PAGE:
In summary, Respondents, by choosing to register and use Domain Names, which are confusingly similar to Complainant’s well-known trademarks, intended to ride on the goodwill of Complainant’s trademarks in an attempt to exploit, for commercial gain, Internet users destined for Complainant. In the absence of evidence to the contrary and rebuttal from Respondents, the choice of the Domain Names and the conduct of Respondents as far as the websites on to which the Domain Names resolve are indicative of registration and use of the Domain Names in bad faith.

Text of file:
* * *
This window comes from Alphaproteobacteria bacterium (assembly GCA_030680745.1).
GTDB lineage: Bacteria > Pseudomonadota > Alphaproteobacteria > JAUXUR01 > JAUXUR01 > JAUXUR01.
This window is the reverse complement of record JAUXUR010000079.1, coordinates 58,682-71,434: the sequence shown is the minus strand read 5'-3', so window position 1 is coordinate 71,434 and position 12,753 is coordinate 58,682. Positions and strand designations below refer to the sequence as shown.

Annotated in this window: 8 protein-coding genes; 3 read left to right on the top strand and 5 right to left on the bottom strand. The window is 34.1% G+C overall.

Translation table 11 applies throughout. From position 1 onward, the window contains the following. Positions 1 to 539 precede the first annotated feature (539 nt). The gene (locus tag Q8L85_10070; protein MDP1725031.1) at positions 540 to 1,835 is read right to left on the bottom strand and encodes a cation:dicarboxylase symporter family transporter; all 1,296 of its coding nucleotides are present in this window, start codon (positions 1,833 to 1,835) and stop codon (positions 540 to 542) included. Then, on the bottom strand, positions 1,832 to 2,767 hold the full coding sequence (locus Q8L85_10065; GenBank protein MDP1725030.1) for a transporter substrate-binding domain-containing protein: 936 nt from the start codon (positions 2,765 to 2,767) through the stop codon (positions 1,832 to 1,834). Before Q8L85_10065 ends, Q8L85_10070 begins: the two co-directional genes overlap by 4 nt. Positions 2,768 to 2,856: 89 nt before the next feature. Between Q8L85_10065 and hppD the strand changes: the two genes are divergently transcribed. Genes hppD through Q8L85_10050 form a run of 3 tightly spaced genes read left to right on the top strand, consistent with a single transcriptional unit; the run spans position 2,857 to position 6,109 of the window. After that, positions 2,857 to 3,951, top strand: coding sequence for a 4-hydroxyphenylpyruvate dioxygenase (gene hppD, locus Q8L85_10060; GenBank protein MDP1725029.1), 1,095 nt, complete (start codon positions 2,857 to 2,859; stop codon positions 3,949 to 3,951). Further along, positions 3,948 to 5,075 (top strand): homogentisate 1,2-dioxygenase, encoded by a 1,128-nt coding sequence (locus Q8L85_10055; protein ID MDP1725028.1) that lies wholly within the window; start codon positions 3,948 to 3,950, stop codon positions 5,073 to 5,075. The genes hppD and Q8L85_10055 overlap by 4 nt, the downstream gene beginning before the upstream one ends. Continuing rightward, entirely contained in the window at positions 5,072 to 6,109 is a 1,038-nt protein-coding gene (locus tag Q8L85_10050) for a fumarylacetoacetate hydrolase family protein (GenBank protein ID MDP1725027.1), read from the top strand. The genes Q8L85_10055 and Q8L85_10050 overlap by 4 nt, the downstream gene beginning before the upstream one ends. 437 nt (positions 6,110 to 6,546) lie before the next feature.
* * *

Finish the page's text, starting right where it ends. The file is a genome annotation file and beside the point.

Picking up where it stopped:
The Panel therefore holds that the Complaint fulfils the third condition of paragraph 4(a) of the Policy.

7. Decision

For all the foregoing reasons, in accordance with paragraphs 4(i) of the Policy and 15 of the Rules, the Panel orders that the Domain Names <electrolux-professional.net> and <electroluxus.com> be transferred to Complainant.

Yijun Tian
Sole Panelist
Dated: December 21, 2011